This week's featured article at the Sobel Wiki is on the National Financial Administration. The N.F.A. was the brainchild of Governor-General John McDowell, who created it in 1880 to deal with an economic crisis that Sobel calls the Great Depression. The N.F.A. was designed to bail out businesses that were, if not too big to fail, then too young to die. It was only in the 1870s that the first large corporations began to appear in the C.N.A. Sobel mentions the North American Steel Corporation, Consolidated Petroleum of North America, Imperial Dry Goods, Thomas Edison's National Electric, and the Grand National, North American United, and Indiana Northern Railroads. When a credit crunch struck the C.N.A. in 1880, and National Electric went bankrupt, it seemed that the rest of the new giant corporations might follow. McDowell responded by creating the N.F.A., which in four years made 354 loans totalling more than N.A. £3.5 million.
But while bailing out large corporations may have been good enough for McDowell, it wasn't good enough for his successor, Ezra Gallivan of the People's Coalition. In his inaugural address in February 1888, Gallivan announced that "new means will be found for the people to . . . share more fully in the profits their work made possible." The new means turned out to be the N.F.A., which would no longer be loaning money to established businesses. Instead, under its new administrator, Julius Nelson, the agency would go into the venture capital business, offering loans to people who wanted to start new businesses, and accepting shares in the newly-founded companies. By 1904, thirty-nine of the hundred biggest companies in the C.N.A. owed their founding to the N.F.A.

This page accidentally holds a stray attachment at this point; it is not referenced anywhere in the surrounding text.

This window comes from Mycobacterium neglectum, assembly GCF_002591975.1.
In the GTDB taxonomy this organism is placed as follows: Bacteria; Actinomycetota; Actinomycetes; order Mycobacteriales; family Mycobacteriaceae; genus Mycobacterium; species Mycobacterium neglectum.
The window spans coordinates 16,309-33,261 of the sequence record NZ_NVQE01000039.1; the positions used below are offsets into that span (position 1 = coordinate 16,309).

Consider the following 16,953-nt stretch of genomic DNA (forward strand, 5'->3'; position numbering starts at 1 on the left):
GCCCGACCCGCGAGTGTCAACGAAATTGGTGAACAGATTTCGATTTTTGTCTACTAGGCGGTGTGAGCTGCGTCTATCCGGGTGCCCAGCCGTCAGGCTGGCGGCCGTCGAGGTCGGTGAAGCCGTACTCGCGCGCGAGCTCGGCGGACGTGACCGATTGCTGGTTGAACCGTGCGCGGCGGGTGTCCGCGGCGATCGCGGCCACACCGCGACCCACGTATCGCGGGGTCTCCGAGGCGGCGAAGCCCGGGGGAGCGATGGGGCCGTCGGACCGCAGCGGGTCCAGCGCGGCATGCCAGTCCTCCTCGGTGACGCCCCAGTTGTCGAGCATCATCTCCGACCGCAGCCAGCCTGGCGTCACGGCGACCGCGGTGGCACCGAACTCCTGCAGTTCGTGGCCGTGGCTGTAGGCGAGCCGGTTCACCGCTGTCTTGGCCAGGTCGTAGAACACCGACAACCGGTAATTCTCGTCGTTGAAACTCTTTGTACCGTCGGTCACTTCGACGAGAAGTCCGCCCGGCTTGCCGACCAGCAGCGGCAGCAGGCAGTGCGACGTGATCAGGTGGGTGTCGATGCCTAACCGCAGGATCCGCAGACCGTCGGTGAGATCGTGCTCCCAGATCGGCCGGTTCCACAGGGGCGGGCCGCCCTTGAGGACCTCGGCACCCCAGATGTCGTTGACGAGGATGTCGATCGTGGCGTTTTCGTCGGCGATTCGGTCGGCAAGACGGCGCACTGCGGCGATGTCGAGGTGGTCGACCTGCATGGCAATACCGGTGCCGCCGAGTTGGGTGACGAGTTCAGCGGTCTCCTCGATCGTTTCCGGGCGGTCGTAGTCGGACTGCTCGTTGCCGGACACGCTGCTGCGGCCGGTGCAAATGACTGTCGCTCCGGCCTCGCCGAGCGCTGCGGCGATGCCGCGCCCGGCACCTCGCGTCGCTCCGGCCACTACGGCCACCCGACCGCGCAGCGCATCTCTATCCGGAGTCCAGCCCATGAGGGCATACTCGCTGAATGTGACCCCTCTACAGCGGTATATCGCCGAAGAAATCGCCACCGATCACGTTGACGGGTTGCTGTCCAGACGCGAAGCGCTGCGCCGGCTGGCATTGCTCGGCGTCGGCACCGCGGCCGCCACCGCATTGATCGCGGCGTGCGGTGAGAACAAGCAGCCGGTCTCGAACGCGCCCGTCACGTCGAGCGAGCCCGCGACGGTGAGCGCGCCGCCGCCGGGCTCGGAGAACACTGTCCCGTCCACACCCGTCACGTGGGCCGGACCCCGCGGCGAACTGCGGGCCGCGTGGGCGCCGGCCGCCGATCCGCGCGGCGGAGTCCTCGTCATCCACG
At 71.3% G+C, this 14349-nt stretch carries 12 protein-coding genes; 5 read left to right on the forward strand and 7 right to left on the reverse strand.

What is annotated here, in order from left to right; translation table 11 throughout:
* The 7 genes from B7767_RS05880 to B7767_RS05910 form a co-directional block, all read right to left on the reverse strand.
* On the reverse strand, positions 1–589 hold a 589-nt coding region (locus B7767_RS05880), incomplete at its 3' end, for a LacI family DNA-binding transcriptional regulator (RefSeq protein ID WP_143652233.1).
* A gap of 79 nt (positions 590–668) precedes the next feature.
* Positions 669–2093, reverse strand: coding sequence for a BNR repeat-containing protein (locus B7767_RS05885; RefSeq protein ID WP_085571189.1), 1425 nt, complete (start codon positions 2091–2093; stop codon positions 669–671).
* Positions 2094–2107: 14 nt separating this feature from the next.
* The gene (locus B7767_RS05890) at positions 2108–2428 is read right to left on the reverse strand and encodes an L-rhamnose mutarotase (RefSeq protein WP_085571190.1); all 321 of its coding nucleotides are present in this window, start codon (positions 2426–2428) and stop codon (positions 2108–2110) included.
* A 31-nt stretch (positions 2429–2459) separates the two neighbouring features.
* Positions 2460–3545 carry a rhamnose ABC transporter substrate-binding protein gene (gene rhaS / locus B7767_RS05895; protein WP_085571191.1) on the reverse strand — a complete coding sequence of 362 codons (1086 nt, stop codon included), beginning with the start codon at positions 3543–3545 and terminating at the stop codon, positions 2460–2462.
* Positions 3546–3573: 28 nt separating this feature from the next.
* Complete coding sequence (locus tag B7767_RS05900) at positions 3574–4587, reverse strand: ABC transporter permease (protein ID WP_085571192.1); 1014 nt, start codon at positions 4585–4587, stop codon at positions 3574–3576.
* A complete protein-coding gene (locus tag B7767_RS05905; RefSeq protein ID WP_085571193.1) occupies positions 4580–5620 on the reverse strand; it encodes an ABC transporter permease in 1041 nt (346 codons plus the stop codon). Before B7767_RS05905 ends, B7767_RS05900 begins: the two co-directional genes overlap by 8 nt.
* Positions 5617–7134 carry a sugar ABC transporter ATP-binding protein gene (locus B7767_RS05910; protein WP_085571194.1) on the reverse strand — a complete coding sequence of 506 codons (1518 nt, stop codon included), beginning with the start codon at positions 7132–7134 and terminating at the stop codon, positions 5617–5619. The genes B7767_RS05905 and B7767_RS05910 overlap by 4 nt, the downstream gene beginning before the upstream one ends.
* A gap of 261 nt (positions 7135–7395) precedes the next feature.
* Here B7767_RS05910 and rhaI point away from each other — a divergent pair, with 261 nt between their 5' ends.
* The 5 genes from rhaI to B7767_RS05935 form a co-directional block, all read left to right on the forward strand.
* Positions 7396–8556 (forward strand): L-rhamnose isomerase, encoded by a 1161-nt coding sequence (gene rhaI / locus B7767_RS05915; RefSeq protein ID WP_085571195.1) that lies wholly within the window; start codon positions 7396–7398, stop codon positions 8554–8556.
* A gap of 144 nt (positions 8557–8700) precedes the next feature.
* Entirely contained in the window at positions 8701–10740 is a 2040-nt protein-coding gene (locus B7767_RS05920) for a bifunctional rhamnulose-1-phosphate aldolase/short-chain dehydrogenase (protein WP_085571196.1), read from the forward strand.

However, as Sobel himself admitted, the N.F.A. financed only those individuals who showed an excellent chance of success, ignoring the others. Samuel Frier of the Textile Union claimed that, "The N.F.A. was not supposed to be a money-making operation, but a service to the people. A commercial bank might be pleased to show a failure rate of 13.3%. To us it indicates that Mr. Nelson has not been taking the kind of risks he should. In 1899 the N.F.A. granted 314 loans and financings, nine more than the previous year. Mr. Nelson does not tell us that the N.F.A. processed 2,539 applications and culled the 314 from that amount. What of the other 2,225 men who failed Mr. Nelson's test? These are the people the Governor-General told us were to be helped, and these are the men the N.F.A. ignores." Don't be surprised if a future For All Nails vignette reveals that there's an old joke in the C.N.A. that "N.F.A." really stands for No Funds Available.
The N.F.A. eventually fell victim, not to its own success, but to that of the Mexican industrial monolith Kramer Associates. When K.A. moved its headquarters from San Francisco to Manila in February 1934, the result was a global financial panic that brought about the bankruptcy of the N.F.A. Although the agency was revived in 1950, it never again played its former role as the engine of North American prosperity. By the end of ''For Want of a Nail'', Governor-General Carter Monaghan -- of the People's Coalition -- had disbanded the N.F.A.